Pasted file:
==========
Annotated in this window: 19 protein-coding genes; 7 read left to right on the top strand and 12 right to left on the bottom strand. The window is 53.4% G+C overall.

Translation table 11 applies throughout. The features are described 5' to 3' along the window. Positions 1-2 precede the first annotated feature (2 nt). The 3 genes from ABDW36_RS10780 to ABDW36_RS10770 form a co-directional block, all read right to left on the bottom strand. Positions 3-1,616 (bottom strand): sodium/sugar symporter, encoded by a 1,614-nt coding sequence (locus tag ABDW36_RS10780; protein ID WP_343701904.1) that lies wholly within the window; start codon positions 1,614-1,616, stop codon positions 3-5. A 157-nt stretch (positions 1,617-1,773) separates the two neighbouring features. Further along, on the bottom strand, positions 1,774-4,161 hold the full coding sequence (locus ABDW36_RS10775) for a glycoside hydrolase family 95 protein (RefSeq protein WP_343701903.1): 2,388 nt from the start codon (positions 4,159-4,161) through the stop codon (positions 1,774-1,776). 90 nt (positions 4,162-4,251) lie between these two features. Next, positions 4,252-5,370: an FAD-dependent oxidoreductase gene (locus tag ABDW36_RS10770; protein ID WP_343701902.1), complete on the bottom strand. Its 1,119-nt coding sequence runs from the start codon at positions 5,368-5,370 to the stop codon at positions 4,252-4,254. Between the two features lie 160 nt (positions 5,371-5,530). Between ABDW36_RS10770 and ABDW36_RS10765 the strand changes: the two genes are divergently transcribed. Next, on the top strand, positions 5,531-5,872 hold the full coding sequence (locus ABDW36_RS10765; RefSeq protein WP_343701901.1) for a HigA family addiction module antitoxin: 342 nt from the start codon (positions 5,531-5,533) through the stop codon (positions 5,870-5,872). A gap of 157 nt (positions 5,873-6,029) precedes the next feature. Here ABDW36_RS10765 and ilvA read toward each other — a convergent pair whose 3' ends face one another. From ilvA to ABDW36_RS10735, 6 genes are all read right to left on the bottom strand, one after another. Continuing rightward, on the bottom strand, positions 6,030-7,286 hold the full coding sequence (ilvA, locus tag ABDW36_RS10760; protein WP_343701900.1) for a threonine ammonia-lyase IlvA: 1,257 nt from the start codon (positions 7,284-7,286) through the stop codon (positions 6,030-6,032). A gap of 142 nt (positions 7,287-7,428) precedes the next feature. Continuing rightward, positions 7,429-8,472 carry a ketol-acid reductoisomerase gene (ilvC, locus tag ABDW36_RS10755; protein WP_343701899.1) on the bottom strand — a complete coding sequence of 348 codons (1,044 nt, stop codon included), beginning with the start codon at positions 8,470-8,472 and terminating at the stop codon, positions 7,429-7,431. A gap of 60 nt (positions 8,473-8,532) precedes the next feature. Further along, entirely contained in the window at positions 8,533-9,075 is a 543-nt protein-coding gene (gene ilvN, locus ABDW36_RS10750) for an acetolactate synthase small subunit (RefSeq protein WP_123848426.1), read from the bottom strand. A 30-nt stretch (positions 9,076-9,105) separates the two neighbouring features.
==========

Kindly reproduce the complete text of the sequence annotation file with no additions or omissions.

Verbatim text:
Annotated in this window: 19 protein-coding genes; 7 read left to right on the top strand and 12 right to left on the bottom strand. The window is 53.4% G+C overall.

Translation table 11 applies throughout. The features are described 5' to 3' along the window. Positions 1-2 precede the first annotated feature (2 nt). The 3 genes from ABDW36_RS10780 to ABDW36_RS10770 form a co-directional block, all read right to left on the bottom strand. Positions 3-1,616 (bottom strand): sodium/sugar symporter, encoded by a 1,614-nt coding sequence (locus tag ABDW36_RS10780; protein ID WP_343701904.1) that lies wholly within the window; start codon positions 1,614-1,616, stop codon positions 3-5. A 157-nt stretch (positions 1,617-1,773) separates the two neighbouring features. Further along, on the bottom strand, positions 1,774-4,161 hold the full coding sequence (locus ABDW36_RS10775) for a glycoside hydrolase family 95 protein (RefSeq protein WP_343701903.1): 2,388 nt from the start codon (positions 4,159-4,161) through the stop codon (positions 1,774-1,776). 90 nt (positions 4,162-4,251) lie between these two features. Next, positions 4,252-5,370: an FAD-dependent oxidoreductase gene (locus tag ABDW36_RS10770; protein ID WP_343701902.1), complete on the bottom strand. Its 1,119-nt coding sequence runs from the start codon at positions 5,368-5,370 to the stop codon at positions 4,252-4,254. Between the two features lie 160 nt (positions 5,371-5,530). Between ABDW36_RS10770 and ABDW36_RS10765 the strand changes: the two genes are divergently transcribed. Next, on the top strand, positions 5,531-5,872 hold the full coding sequence (locus ABDW36_RS10765; RefSeq protein WP_343701901.1) for a HigA family addiction module antitoxin: 342 nt from the start codon (positions 5,531-5,533) through the stop codon (positions 5,870-5,872). A gap of 157 nt (positions 5,873-6,029) precedes the next feature. Here ABDW36_RS10765 and ilvA read toward each other — a convergent pair whose 3' ends face one another. From ilvA to ABDW36_RS10735, 6 genes are all read right to left on the bottom strand, one after another. Continuing rightward, on the bottom strand, positions 6,030-7,286 hold the full coding sequence (ilvA, locus tag ABDW36_RS10760; protein WP_343701900.1) for a threonine ammonia-lyase IlvA: 1,257 nt from the start codon (positions 7,284-7,286) through the stop codon (positions 6,030-6,032). A gap of 142 nt (positions 7,287-7,428) precedes the next feature. Continuing rightward, positions 7,429-8,472 carry a ketol-acid reductoisomerase gene (ilvC, locus tag ABDW36_RS10755; protein WP_343701899.1) on the bottom strand — a complete coding sequence of 348 codons (1,044 nt, stop codon included), beginning with the start codon at positions 8,470-8,472 and terminating at the stop codon, positions 7,429-7,431. A gap of 60 nt (positions 8,473-8,532) precedes the next feature. Further along, entirely contained in the window at positions 8,533-9,075 is a 543-nt protein-coding gene (gene ilvN, locus ABDW36_RS10750) for an acetolactate synthase small subunit (RefSeq protein WP_123848426.1), read from the bottom strand. A 30-nt stretch (positions 9,076-9,105) separates the two neighbouring features.